Both the Windows Phone 8 and BlackBerry 10 OSes require all-new hardware, unlike iOS 6 and Android 4.1 "Jelly Bean."
BlackBerry 10 also won't work with the widely deployed current version of BlackBerry Enterprise Server (BES), nor will the new BES -- called BlackBerry Device Service (BDS) -- support the Version 5 through 7 BlackBerrys that comprise today's BlackBerry installed base. You'll need to run both BES and BDS unless you retire all your existing BlackBerrys. The only good news in this muddle is that RIM will offer a Web-based console called BlackBerry Enterprise Service 10 that lets you manage the two servers from one interface, as well as manage RIM's very basic Universal Device Console server (aka Mobile Fusion) that essentially replicates the free Exchange ActiveSync (EAS) capabilities in Microsoft Exchange to manage iOS and Android devices, but not at the level of an MDM tool such as those from AirWatch, Good, and MobileIron.
In other words, Windows Phone 8 and BlackBerry 10 are do-over mobile OSes, lacking the solid base of iOS or Android -- and Windows and OS X. We're approaching year six of the mobile revolution spawned by the iPhone; two platforms have become mature, and two others are still trying to figure out what they want to be. It's pretty clear what that means: Users and the market will continue to deepen their ties to iOS and Android, Windows Phone will struggle to take root, and BlackBerry will struggle to reroot in its transplanted form.
Windows Phone has a shot, given that businesses will allow Microsoft the benefit of the doubt longer than most vendors. But even with security and management finally baked in, Windows Phone 8 is likely to suffer the same issue seen in all prior versions of Windows Phone: the weak app capabilities in its widget-oriented environment. The BlackBerry platform historically has not been app-friendly, so few users or developers have thought of it much beyond messaging and basic Microsoft Exchange and Lotus Notes connectivity. RIM says BlackBerry 10 is app-friendly, but no one knows for sure yet if that promise is true -- or even relevant at this stage.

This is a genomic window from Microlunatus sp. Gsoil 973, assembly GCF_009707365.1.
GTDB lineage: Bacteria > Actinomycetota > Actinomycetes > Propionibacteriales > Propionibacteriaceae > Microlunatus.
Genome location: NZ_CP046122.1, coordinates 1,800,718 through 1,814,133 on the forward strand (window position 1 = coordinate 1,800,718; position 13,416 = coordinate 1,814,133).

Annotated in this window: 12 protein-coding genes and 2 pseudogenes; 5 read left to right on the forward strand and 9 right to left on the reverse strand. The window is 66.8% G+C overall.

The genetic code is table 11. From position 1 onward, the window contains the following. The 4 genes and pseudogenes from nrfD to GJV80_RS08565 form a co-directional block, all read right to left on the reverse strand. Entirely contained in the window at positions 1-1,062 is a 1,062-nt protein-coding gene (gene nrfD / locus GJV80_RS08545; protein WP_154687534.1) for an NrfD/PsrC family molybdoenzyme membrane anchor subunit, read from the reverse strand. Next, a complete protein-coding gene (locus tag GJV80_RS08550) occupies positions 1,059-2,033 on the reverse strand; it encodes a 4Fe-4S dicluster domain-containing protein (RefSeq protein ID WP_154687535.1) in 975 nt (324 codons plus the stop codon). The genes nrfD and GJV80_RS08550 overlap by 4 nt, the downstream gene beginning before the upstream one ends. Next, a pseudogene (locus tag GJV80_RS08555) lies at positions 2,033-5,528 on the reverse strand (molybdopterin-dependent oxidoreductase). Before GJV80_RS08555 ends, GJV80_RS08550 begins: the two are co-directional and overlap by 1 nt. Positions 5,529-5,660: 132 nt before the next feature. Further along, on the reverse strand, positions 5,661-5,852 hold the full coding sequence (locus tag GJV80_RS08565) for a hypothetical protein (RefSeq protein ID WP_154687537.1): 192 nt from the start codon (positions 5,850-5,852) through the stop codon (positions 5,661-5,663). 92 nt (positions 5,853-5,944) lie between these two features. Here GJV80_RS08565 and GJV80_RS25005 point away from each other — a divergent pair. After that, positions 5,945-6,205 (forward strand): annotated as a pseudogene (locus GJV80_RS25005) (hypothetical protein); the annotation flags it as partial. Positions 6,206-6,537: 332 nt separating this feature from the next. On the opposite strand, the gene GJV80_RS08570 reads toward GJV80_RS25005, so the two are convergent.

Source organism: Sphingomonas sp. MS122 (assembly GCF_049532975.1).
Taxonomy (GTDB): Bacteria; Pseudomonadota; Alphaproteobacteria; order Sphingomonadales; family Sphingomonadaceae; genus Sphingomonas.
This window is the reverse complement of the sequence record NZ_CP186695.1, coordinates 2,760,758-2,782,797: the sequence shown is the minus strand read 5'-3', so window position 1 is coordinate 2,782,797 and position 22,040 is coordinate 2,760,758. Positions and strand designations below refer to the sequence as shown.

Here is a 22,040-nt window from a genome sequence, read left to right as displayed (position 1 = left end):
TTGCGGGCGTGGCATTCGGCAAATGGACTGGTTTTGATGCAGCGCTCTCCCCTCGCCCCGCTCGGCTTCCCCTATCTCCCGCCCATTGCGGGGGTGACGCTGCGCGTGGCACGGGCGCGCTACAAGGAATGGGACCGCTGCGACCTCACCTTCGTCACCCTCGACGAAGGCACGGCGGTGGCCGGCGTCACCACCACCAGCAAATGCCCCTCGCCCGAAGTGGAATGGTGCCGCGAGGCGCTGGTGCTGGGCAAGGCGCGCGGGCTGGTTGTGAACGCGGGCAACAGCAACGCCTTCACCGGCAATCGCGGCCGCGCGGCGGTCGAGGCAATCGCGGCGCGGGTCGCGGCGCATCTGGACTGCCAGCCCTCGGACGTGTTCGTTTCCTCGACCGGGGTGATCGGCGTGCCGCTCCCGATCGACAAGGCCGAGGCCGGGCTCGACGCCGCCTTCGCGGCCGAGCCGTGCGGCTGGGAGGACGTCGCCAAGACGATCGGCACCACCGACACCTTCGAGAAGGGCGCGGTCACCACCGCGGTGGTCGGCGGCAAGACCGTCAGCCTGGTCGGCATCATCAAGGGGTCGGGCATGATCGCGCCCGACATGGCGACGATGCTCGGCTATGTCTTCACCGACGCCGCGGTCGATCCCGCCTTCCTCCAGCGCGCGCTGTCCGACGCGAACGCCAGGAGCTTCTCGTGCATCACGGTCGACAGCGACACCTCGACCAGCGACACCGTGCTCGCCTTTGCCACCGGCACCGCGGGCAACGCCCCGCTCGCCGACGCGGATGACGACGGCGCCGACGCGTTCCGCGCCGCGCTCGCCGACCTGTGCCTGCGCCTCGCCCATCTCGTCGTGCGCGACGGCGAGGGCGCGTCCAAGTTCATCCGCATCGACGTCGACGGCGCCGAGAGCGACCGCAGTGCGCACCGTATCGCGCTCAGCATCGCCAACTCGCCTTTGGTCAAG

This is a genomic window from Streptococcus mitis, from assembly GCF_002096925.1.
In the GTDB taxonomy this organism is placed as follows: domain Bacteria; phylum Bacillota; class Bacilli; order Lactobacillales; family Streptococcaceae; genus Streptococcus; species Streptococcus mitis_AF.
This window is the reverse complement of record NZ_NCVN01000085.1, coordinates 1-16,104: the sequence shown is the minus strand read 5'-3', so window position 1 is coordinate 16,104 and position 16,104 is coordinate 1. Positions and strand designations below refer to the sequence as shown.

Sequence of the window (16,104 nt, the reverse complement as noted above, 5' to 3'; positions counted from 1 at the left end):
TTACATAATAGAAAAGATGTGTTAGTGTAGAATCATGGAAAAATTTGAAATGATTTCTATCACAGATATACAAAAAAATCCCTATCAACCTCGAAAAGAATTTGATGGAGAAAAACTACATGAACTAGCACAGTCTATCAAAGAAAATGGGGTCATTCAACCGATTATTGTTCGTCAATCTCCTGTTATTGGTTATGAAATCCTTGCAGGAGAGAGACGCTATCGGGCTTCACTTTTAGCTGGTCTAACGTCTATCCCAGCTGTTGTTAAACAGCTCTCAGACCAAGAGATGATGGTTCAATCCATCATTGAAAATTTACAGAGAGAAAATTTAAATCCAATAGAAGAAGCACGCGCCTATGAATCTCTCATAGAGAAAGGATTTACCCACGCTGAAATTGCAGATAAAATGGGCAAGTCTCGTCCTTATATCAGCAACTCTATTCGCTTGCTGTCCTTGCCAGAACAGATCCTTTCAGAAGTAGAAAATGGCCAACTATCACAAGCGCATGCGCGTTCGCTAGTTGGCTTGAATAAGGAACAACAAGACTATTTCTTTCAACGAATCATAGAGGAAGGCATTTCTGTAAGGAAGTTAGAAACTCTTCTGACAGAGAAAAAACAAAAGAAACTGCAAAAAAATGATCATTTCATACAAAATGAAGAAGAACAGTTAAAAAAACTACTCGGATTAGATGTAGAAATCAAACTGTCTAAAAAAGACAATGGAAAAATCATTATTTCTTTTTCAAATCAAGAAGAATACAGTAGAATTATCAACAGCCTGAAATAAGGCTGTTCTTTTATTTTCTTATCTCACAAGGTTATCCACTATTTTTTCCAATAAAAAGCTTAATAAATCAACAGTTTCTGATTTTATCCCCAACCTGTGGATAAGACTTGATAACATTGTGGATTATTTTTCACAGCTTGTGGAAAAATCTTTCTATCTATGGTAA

A core set of iOS apps has grown increasingly sophisticated and desktoplike, and some are migrating to Android. Whether you believe the tablet will replace the PC some day or simply become a common adjunct, capable apps matter. Neither Windows Phone nor BlackBerry have them. The apps that come with Windows 8's tablet-oriented Metro environment -- a version of the Metro environment in Windows Phone -- are beautiful but not very capable, especially when compared to their iOS and even Android counterparts. That doesn't inspire any faith that Windows Phone 8's apps will be any better.
And can we all admit that the open source WebOS will be at best a hobbyist platform for a few thousand enthusiasts and the open source Tizen will follow the same "go nowhere slowly" fate as its LiMo, Maemo, and MeeGo predecessors? OSes built by committee -- especially the hobbyist open source variety -- are designed only for the committee members themselves. Just ask desktop Linux users.
In mid-2013, it's all but certain that mobile have become like the PC market in the 1980s, 1990s, and 2000s: dominated by two platforms (Windows and Mac OS, then OS X), while hobbyist deployments such as Linux and, more recently, Chrome OS scraped by in the margins. Unless something dramatically major happens in the meantime, it'll be Android and iOS dominating, with perhaps Windows Phone scraping by in the margins. That's fine -- iOS is a great platform, and Android is a good one.
This article, "Boring iOS 6, Android 'Jelly Bean' will rule in 2013," was originally published at InfoWorld.com. Read more of Galen Gruman's Mobile Edge blog and follow the latest developments in mobile technology at InfoWorld.com. Follow Galen's mobile musings on Twitter at MobileGalen. For the latest business technology news, follow InfoWorld.com on Twitter.